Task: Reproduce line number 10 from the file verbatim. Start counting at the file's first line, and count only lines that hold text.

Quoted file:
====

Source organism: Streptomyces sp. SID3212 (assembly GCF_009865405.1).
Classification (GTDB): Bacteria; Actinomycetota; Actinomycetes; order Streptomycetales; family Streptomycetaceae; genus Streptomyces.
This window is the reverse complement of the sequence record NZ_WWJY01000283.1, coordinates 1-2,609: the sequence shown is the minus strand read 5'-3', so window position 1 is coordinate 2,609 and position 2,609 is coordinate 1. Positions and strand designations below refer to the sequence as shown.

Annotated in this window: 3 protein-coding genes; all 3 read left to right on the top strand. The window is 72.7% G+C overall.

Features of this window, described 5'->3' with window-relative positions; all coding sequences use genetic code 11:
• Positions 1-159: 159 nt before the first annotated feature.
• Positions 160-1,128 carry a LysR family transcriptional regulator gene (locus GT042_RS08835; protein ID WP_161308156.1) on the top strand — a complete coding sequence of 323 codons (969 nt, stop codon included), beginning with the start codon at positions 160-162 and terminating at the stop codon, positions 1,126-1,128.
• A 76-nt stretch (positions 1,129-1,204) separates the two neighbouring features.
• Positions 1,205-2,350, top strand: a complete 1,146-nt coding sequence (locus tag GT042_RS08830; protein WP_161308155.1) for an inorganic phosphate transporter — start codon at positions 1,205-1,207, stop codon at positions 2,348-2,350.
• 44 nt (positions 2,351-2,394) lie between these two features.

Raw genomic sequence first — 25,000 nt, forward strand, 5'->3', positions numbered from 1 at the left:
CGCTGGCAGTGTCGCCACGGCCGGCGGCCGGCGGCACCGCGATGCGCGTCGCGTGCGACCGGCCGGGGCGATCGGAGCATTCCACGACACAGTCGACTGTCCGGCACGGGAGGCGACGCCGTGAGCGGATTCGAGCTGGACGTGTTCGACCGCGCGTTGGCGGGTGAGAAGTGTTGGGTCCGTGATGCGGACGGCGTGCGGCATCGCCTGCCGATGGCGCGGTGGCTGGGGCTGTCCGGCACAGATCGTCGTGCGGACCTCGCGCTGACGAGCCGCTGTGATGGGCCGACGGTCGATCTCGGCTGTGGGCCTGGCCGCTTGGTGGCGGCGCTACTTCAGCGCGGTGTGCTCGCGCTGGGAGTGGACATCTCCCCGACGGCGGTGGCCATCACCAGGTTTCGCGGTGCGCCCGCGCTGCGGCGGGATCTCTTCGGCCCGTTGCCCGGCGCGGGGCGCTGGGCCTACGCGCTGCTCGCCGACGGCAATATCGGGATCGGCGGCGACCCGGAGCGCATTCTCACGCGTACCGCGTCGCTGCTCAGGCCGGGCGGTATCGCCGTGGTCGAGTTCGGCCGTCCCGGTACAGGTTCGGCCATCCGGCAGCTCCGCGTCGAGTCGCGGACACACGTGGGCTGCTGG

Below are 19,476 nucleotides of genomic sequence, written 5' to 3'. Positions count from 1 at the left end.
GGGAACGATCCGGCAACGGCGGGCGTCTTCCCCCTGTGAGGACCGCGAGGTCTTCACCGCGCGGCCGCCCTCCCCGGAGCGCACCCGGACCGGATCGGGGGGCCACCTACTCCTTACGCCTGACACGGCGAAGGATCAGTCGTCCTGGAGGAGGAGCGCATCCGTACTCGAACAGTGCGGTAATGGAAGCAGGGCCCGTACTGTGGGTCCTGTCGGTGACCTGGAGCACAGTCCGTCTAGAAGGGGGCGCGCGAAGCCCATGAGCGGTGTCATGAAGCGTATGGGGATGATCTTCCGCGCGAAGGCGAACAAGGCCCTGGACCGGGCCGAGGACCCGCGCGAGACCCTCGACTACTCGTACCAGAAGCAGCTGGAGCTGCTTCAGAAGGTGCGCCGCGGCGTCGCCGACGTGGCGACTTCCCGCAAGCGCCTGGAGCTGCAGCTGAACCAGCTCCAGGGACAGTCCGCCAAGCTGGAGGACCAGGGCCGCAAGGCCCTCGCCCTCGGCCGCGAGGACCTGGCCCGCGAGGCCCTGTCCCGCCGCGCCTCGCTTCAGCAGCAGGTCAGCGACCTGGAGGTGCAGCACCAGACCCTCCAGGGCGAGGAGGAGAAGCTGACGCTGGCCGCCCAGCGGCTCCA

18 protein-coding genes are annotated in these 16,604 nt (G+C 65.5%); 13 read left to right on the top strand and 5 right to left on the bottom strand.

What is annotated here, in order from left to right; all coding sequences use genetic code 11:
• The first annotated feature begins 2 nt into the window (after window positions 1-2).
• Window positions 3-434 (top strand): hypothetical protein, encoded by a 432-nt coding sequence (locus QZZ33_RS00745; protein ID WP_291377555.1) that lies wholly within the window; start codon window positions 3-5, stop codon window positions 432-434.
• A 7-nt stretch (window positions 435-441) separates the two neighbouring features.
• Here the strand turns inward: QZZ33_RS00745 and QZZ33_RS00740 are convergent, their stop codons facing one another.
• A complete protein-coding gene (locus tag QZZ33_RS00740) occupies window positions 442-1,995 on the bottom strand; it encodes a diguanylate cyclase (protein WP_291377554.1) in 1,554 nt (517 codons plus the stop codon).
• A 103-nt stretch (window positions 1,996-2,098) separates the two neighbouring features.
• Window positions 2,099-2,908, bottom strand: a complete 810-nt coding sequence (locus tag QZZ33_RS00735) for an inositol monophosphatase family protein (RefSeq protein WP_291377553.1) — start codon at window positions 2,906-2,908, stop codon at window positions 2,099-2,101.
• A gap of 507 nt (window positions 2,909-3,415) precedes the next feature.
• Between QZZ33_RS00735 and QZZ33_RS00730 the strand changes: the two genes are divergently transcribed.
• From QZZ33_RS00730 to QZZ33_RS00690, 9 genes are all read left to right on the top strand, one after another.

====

• 44 nt (positions 2,351-2,394) lie between these two features.